In 7th or 8th grade, Home Economics was a required class. One of the projects required was an awful, blasted sweatshirt that would try to take the title of Bane of My Existence. As a class, we reviewed how the sewing machine worked and studied the meaning of pattern markings. We learned about the wretched task before being set loose to work at our own speed. I watched as, one by one, my classmates completed their garments. Still, I sat with the too soft, cheap, obnoxious red fabric in pieces. It's not that I did nothing during our class time. I was, in fact, doing the same thing every day - beginning the project.

As the deadline for completion grew closer, so did my anxiety. And my mistakes. Every little mistake I made sitting at that ancient, sadistic machine put me back to the beginning of the task. One tiny wrong stitch put on my brakes. Panic set in. I started staying after school to finish. Still, no progress. Finally I fessed up to my father. On the brink of tears and enveloped in shame, I told him I was going to fail home economics because I was incapable of sewing sweatshirt pieces together. Rather than the confused fury I assumed would be his response, my father laughed. He asked me why I hadn't finished. I told him about every wrong stitch, every miserable failing.

"What do you think is more valuable in this case," he asked, "being perfect or finishing?"

I whined something about the teacher grading every stitch. Being afraid of not getting an A.

"Just finish it. If it's not perfect, learn from it. The worst thing you can do is give up because it's not perfect."

I finished the sweatshirt. It was not perfect. I did not get an A on that particular project, but I did get a valuable life lesson - not trying is worse than trying and failing. There is always something to be learned, a path for growth.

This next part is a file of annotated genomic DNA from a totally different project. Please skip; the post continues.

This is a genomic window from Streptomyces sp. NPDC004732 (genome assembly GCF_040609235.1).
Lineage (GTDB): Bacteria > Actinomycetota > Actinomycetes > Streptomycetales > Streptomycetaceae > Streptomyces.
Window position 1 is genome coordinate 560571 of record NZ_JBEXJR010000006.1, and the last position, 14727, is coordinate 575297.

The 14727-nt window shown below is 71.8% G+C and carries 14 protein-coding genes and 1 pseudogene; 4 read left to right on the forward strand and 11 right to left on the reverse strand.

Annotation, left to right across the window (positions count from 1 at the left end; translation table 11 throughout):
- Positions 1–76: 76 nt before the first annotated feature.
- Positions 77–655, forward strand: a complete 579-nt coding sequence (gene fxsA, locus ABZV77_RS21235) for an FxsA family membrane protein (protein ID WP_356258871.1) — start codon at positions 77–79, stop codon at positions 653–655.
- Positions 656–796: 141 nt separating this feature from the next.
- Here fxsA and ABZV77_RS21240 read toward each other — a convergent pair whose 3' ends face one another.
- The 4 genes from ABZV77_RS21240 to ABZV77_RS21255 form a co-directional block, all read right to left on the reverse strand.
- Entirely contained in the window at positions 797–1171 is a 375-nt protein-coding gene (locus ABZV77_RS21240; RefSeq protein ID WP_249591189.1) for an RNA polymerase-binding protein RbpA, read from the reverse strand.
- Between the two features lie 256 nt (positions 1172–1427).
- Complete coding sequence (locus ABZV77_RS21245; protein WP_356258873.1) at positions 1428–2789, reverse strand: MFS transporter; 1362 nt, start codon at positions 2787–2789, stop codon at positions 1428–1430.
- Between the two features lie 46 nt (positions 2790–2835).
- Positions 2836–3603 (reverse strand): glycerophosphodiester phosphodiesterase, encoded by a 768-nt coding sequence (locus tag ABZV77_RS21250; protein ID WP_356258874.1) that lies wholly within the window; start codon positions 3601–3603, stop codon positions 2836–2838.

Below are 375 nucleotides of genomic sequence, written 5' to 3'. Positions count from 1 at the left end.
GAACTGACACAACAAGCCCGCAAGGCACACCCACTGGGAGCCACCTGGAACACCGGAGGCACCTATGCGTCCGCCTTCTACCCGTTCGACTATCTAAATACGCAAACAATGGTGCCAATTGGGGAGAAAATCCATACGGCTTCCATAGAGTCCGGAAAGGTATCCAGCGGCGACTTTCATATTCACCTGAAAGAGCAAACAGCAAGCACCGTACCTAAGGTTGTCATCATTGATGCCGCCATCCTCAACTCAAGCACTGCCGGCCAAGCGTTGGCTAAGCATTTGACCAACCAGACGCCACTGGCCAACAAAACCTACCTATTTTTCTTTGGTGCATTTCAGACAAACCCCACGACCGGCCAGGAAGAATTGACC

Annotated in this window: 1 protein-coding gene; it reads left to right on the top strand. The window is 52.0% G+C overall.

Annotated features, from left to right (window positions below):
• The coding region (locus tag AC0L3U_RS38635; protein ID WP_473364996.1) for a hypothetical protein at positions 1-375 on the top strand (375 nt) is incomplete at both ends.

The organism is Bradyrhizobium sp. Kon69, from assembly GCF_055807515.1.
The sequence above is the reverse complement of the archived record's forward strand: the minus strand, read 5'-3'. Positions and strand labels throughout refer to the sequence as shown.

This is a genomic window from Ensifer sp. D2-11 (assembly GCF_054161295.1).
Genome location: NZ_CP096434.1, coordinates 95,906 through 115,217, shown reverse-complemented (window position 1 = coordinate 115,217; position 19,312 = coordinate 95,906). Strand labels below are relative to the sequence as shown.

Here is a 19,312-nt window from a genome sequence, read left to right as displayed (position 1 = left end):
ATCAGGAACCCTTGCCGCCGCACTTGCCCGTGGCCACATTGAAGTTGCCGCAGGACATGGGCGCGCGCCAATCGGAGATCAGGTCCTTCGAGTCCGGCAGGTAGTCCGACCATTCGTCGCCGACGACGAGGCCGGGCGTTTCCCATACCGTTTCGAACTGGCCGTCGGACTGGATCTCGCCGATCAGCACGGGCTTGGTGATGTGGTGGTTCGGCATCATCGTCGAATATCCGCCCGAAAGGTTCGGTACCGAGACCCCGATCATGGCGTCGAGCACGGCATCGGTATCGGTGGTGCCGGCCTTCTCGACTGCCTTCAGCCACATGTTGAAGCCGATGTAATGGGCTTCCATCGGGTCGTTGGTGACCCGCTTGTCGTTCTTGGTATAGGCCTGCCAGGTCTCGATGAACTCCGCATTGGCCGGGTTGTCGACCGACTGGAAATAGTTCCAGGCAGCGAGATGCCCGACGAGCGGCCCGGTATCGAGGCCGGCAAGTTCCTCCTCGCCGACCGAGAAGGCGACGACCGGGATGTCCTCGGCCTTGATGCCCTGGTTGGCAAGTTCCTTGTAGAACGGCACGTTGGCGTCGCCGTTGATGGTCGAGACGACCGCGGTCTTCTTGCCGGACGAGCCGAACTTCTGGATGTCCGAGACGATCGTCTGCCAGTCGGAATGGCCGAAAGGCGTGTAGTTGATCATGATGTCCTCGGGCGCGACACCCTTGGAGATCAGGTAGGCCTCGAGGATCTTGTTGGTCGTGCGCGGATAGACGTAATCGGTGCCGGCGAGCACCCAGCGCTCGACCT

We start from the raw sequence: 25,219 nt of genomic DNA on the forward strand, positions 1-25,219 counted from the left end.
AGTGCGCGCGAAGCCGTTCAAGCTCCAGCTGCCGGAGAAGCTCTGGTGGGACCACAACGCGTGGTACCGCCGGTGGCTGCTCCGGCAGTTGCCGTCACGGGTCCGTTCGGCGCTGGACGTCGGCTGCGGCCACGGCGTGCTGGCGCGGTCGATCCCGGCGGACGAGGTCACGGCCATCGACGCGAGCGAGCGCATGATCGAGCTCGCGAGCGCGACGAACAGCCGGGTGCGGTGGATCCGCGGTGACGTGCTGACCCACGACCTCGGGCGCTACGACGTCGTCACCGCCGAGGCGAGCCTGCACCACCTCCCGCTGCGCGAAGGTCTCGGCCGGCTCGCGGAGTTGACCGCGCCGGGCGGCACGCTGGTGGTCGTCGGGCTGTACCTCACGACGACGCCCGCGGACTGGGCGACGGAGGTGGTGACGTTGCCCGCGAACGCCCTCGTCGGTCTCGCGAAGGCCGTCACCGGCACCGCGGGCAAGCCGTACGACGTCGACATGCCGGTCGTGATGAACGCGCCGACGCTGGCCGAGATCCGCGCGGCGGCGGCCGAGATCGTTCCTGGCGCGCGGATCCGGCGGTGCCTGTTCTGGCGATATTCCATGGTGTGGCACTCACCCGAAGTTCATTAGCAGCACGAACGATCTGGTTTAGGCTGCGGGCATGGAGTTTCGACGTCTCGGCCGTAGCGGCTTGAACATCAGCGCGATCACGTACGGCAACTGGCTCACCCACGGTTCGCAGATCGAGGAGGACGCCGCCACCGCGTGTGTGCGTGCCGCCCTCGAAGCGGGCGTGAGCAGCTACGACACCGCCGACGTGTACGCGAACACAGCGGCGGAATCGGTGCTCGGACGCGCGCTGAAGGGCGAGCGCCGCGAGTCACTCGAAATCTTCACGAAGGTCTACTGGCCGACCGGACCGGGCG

November is national novel writing month, also known as NaNoWriMo. This will be my fourth year as a participant, potentially my 3rd time as a "winner". When November 1st arrived, my outline was finished. My nerves were shot. The self-doubt had arrived. The beginning is always the most excruciating part. As tough as the initial jump in can be, I always finish with a reminder as to why I do it. I love to write. I hate the anxiety of beginning; I love the rush of getting in a flow. I love that heady feeling sitting at my desk when I realize I just spent time transported into the storyline, completely leaving the real world around me as white noise. That feeling is why I do what I do.

As of day 5 this year, I'm already behind. Why? My struggle with the beginning, of course. Added to my frustration is the knowledge that whatever I initially put on the page, it will be edited beyond recognition before stamped as completed. It could be complete gibberish. All truth, my beginnings usually are. It's more of a warm-up exercise. So if it really doesn't matter what I write at all, why is it so hard? I don't know, it just is.

Except this year. My beginning is actually interesting. I feel like I'm resuming a long-paused chat with these characters rather than dealing with bumbling introductions and awkward conversation. It's familiar. Engaging. It's really, really fun on top of all the frustration. It's different than previous years.

In previous years, I broke out of my intro anxiety and made up the word count in the heart of the month. The end of the month was a rush to finish, a symbolic accomplishing of a goal rather than the satisfaction of a truly finished first draft. I'm curious to see if the same happens this year. My characters are taking over much earlier than usual and my pace is steady. I don't feel I want to get ahead of this wave. I want to ride this crest all the way to shore and see where I land. Perhaps I was already "warmed up" on November 1st because of the freelance work. Maybe it's Maui. Could it be I've finally grown into talent after years of perseverance? Possibly it's just one of those times in life when all 7s pop up. Whatever it is, I love it. I may finish this draft by the end of the month, I may not. But I will finish.